For most of my coaching career, many of my peers concentrated on the fine art of coaching tennis; the pursuit of the perfect tennis strokes. With so many talented coaches focusing on the same aspect of tennis, a new theory hit the market. As we approached the decade of the ‘90’s, new coaches spent the bulk of their time teaching the mental side of tennis. Every time I went to a National Tennis Convention, more and more people were offering mental tennis seminars.
From my point of view, most of these mental ‘gurus’ were missing the mark. Why? They never really offered a new approach; we kept hearing that the mind had to be freed to play outstanding tennis or don’t spend too much time on the negative if you want positive results and so on. Believe me, the top coaches in our game who are able to impart expert knowledge about stroke development also are keenly aware of the importance of a strong mental approach and teach it all the time.
Back in the mid 1980’s, my close friend and top pro, Jak Beardsworth (he was running the Premier Jimmy Connor’s Tennis Center at the time) invited me to join him and special guest Dr. Jim Loehr as he presented his view on the mental game of tennis. A year earlier, I was lucky enough to meet Dr. Loehr and former Davis Cup Coach Tom Gullikson, Patti Connors (Jimmy’s wife) and Jak at a party at the US Open and Jim offered this incredible story about his previous advice with different players on the ATP Tour.
In particular, he offered a hilarious account of an experience with Tom Gullikson after he lost a big match in one of the majors. Apparently, Gully kept losing close matches because he could not win the tie breaks. So, when Gully hired Jim for his services he proclaimed, “I hate tie breaks and there is nothing that you can do or say to change my mind,” he said in an emphatic voice. Jim completely ignored his friend and told Tom to put a huge banner (dot matrix printer) on his wall above his bed that read, “I love tie breaks.” Tom quickly responded, “Jim that is the most ridiculous idea that I have ever heard!” Contrary to Gully’s objections, Jim insisted and Gully obliged.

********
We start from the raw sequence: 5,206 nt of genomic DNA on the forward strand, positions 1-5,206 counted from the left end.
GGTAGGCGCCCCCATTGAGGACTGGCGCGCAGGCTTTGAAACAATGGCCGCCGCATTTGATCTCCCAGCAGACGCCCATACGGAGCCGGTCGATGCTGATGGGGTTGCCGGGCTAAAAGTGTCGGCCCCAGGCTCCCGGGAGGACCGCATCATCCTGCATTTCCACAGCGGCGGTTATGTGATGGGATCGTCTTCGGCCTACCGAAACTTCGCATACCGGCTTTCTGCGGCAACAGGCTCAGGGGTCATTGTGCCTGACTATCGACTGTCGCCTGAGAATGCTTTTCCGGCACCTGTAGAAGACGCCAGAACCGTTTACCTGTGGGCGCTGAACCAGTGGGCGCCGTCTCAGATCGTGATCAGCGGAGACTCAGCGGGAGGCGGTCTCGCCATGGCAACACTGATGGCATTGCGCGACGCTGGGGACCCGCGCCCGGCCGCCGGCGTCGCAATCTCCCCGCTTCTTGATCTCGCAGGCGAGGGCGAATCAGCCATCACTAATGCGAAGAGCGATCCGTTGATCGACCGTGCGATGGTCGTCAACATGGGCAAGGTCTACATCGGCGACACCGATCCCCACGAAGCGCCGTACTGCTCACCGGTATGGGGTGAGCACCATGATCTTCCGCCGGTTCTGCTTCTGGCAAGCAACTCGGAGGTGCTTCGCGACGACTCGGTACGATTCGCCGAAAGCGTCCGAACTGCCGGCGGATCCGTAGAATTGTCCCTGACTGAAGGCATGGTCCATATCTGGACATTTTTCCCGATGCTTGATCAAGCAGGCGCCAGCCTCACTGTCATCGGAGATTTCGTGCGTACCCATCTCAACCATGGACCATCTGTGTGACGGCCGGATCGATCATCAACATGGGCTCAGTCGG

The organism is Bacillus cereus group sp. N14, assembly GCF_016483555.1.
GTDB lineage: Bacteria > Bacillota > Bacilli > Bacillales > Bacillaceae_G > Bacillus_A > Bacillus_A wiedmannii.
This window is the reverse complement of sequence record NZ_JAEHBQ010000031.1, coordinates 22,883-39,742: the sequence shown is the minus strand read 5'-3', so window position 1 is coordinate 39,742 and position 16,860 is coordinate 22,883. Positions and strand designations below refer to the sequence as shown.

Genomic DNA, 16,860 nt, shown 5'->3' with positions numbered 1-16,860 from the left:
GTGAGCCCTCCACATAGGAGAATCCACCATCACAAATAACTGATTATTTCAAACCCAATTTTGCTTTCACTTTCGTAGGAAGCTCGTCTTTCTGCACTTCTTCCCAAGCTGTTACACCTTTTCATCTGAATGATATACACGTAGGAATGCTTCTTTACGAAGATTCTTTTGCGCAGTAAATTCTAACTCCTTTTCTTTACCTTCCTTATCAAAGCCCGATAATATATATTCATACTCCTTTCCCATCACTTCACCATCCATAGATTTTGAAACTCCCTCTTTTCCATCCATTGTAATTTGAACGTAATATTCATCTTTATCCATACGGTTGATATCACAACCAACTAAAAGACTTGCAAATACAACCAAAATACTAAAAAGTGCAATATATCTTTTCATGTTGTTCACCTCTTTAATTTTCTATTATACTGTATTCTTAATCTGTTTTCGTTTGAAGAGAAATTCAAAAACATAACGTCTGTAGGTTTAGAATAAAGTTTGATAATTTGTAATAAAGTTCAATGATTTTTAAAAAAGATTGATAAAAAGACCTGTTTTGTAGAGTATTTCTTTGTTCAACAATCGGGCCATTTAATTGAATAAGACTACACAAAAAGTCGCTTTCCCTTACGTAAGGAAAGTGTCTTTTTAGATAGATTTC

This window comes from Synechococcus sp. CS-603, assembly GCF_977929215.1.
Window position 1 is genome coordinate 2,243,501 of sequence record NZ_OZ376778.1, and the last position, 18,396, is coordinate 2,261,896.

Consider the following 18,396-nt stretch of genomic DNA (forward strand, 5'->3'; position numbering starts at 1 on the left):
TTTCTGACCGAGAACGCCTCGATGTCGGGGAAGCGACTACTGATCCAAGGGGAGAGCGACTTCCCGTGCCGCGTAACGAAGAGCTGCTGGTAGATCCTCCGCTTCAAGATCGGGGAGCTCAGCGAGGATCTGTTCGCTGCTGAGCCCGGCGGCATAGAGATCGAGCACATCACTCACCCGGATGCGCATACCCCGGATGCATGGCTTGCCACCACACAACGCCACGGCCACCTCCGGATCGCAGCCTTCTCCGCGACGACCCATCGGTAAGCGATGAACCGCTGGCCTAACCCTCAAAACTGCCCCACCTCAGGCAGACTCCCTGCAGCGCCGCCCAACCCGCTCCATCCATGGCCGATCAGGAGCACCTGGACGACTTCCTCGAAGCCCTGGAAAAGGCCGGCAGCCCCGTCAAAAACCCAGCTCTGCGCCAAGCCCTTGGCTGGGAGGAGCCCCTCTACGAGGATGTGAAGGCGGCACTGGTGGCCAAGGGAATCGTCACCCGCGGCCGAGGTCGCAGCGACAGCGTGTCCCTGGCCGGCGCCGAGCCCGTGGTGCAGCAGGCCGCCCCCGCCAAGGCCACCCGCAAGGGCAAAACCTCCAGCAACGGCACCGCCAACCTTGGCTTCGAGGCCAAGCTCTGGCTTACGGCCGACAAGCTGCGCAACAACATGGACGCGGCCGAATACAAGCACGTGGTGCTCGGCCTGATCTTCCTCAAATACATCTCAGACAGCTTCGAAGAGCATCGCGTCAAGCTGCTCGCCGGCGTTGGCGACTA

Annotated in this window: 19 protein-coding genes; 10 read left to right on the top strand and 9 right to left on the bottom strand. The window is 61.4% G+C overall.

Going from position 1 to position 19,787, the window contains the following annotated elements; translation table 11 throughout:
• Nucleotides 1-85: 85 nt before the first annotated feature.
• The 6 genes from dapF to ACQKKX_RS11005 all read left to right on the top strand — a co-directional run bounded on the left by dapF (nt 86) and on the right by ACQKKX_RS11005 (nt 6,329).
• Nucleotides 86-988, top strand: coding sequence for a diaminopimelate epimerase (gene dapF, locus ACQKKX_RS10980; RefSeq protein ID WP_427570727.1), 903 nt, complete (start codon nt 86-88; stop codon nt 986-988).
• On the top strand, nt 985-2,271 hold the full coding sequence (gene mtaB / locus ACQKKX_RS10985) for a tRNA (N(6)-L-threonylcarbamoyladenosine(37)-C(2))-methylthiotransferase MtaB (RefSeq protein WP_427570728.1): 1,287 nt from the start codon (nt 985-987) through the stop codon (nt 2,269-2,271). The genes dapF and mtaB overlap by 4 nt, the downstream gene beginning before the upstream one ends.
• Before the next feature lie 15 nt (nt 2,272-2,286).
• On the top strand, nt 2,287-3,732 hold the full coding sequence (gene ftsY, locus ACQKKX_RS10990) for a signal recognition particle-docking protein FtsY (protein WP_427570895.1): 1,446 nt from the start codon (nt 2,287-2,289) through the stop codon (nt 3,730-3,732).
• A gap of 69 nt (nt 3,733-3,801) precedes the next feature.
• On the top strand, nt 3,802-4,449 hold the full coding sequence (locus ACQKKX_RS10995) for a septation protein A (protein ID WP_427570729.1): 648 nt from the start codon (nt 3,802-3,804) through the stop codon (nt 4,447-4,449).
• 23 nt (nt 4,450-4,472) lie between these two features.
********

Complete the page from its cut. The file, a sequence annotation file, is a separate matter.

Throughout the first two weeks of their new arrangement, Gully kept telling Jim that it just wasn’t working and he still hated tie breaks. Jim persisted. As they continued their quest to free up the mind and allow different thoughts, Jim felt thatGully was softening his stance about tie breaks. As Gully entered the US Open, Jim confided to friends that he believed that his new student had ‘turned the corner’ and just may win a tie break. In the first round of the big major in New York, Gully was battling to hold serve and keep pace because he couldn’t break his hard serving opponent. The score was knotted at 4-all, 5-all and yes, 6-all. Despite being down early in the first tie break, Gully comes back and wins the first set! He loses the second set 5-7, and once again is fighting to stay even in the third set. Yes, as one would imagine, the third set moves to another tie break and Mr. Gullikson wins it to pull ahead 2 sets to one. The match continues on the same course and as one would guess, Gully and his foe went into yet another tie break. With renewed confidence, the veteran Gullikson closed out the match with another tie break win.
Immediately after the match, Gully and his new coach, Dr. Loehr, inevitably discussed the turning points in this closely contested battle. Jim, with a huge smile on his face asked, “So, Gully, how do you feel about tie breaks?” Gully responded, “Very funny, Jim. Of course I love them!” But Jim wanted more information from Gully because he wanted to know about his thoughts during the match. So, Gully expounded a little about the titanic struggle on court, “When the score was 2-2 in the fourth set, I kept thinking to myself that I just needed to keep holding serve. I knew that breaking him would be difficult. So, I figured if I can just keep winning my serve, we will go into another tie break and win the match,” Gully explained with certainty. Jim walked away laughing out loud and enjoying the moment.
Stay tuned next time for another article about Jim’s magic as a motivational speaker. If you are interested to learn more about Dr. Jim Loehr please access www.amazon.com and query his name as he has written numerous books. Ok, how about some Wimbledon predictions (I had the easy task of predicting the French Open winners) in the women’s field, I will go with the American. In the men’s division, I’m torn between Djokovic and Murray. Alright, let’s be bold and pick the local favorite. Stay tuned.
Doug Browne is the Hideaway Beach Tennis Director and the new Collier County USPTA Pro of the Year. Additionally, Doug has been the International Hall of Fame Director of Tennis this past summer. Doug has been writing a tennis column for the past fifteen years and welcomes your feedback.